This week, Zack was honored as one of a few students from his school whose art was chosen to be hung in the local art museum.
One entire gallery was set aside for art, mixed media, and sculpture from children of the mid-shore area, and I was even more thrilled for Zack when I realized this wasn't just for his school, but for an entire geographic area. And more in a bit on why I was REALLY REALLY thrilled.
Zack has a very serious look on his face, but he said he felt a little embarrassed. However, I think it's safe to say he has nothing to be embarrassed about. This is his art, an African landscape.
Now, beyond my amazement at the various things Zack did to make this painting, you have to understand -- this is a child who until Kindergarten couldn't even physically hold a crayon without crying that it hurt his hand. It was all a sensory thing. He's always hated coloring books, preferring to scribble on paper on his own, but for a long, long time, I wondered if he would ever be able to make shapes. Due to his sensory and physical delays as a toddler, things that came easily to most came with a lot of tears to him.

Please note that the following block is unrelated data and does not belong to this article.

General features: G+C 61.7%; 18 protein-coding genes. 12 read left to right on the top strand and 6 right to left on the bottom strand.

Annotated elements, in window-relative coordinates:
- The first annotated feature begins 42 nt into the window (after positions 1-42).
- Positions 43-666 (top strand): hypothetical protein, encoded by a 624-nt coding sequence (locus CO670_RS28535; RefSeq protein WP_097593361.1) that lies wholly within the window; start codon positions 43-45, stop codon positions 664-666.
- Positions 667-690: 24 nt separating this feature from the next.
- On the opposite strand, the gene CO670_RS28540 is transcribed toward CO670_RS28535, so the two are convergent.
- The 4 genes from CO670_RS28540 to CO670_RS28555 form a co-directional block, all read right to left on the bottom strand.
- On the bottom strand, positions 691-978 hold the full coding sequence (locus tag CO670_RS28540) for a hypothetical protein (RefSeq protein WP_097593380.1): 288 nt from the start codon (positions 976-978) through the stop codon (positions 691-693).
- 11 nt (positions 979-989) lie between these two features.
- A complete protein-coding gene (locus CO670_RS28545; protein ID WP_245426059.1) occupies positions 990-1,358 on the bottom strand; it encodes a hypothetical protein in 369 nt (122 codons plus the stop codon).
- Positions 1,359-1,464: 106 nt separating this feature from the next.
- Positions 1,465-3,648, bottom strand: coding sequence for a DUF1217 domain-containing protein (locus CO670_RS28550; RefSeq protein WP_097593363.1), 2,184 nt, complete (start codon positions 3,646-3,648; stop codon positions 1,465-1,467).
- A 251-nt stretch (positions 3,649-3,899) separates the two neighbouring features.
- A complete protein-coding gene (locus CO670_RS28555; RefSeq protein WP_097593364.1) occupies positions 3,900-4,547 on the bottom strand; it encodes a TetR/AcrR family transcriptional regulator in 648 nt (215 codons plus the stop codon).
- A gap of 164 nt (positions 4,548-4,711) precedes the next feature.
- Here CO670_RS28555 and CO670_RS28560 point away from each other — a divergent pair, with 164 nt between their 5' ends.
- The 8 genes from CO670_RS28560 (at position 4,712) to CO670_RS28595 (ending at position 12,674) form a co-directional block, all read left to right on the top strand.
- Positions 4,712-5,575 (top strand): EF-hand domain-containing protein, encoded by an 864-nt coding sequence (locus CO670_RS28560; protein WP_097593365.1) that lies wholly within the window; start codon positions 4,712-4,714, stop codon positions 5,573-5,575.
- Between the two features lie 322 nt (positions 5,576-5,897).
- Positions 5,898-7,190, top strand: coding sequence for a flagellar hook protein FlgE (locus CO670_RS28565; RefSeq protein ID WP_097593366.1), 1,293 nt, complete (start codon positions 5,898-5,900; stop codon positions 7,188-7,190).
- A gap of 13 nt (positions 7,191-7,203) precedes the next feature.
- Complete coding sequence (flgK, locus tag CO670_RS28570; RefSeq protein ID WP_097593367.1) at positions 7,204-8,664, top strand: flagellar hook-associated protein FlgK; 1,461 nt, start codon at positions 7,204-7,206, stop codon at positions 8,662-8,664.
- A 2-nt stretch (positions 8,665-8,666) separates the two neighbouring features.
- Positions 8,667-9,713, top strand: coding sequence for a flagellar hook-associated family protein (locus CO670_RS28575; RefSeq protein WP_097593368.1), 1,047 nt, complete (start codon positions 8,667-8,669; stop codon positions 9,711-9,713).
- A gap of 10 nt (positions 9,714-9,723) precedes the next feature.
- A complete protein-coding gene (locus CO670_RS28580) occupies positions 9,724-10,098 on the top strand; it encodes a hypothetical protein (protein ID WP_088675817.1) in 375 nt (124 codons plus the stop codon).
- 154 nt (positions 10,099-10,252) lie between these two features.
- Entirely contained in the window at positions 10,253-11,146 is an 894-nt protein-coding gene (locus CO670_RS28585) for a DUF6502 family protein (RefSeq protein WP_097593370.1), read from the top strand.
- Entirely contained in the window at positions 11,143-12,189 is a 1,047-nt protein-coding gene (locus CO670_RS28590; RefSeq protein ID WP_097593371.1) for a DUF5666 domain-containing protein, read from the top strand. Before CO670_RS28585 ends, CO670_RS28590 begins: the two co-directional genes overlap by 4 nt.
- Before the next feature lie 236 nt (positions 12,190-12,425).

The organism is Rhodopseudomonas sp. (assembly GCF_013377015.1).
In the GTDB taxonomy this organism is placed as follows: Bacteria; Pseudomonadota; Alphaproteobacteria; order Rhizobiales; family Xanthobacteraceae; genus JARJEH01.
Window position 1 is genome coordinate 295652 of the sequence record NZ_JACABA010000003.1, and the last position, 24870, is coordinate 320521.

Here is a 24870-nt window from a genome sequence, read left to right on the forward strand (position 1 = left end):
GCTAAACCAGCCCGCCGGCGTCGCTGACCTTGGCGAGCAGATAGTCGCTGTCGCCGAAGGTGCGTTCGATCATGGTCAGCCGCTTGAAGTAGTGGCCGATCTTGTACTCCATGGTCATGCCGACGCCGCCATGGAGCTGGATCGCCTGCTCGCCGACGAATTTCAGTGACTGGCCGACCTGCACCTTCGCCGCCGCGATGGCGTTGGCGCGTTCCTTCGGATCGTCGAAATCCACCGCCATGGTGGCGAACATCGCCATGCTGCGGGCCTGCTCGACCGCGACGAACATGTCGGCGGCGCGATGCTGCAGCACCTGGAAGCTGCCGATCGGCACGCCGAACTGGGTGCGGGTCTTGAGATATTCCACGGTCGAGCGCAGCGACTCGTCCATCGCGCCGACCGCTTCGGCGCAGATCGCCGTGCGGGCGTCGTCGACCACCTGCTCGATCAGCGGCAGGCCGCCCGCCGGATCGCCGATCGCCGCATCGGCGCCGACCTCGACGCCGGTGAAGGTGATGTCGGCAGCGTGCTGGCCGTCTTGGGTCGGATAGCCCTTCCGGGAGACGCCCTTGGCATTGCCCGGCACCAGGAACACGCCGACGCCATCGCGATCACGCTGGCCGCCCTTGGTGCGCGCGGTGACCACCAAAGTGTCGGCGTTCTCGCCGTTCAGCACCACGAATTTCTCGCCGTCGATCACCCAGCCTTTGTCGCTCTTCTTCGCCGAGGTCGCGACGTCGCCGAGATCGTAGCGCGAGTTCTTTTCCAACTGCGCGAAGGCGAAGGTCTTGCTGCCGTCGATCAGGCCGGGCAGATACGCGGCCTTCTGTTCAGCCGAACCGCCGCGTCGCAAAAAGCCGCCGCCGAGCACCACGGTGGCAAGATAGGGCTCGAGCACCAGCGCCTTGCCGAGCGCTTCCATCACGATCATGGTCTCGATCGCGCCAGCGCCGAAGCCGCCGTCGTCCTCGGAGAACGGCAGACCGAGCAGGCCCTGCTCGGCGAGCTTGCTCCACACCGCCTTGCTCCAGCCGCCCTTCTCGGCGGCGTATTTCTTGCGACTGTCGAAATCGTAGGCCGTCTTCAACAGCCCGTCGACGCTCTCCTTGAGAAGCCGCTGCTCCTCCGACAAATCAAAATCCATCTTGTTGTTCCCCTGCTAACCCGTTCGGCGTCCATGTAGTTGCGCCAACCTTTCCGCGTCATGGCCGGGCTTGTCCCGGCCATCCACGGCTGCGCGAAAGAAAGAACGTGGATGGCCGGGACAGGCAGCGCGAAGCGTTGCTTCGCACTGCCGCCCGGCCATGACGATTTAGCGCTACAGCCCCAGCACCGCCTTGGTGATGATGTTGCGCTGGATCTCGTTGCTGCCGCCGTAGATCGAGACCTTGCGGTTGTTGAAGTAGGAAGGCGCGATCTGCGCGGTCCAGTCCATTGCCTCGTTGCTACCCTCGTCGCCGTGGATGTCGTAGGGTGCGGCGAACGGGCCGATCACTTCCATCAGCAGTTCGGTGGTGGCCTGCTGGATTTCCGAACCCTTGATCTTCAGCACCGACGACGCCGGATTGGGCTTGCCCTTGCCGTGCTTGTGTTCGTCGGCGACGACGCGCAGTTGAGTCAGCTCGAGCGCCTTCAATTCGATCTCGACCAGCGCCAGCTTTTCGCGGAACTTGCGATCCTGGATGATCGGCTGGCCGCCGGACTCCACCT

For instance, just the feel of finger paint was murder to Zack. This was a child who couldn't stand to put his hands in anything gritty, dirty, sticky, slimy -- nothing at all that had a sensory change. For months and years we worked with him with varying degrees of success, and I read every book on Sensory Integration Disorder I could. And then one day, I was able to teach him how to hold a brush, and tolerate paint.
Most parents would look at that picture and just see a happy kid painting. I look at that picture and see a happy kid doing something he'd fought and cried over and refused to try.
When I look at that picture, I remind myself that we are all, inside, somewhere, a little kid afraid to try something new. Something that may look easy as pie, something as simple as just sitting down and DOING it, can be frightening to some of us for some unknowable reason.
Time to get your fingers paint-y, your brushes glopped with color, a brand new box of crayons out.
Time to believe you can do it.
Time to be able to accept it if you CAN'T.
Because if you CAN'T do it, there's always another lovely thing to try right around the corner.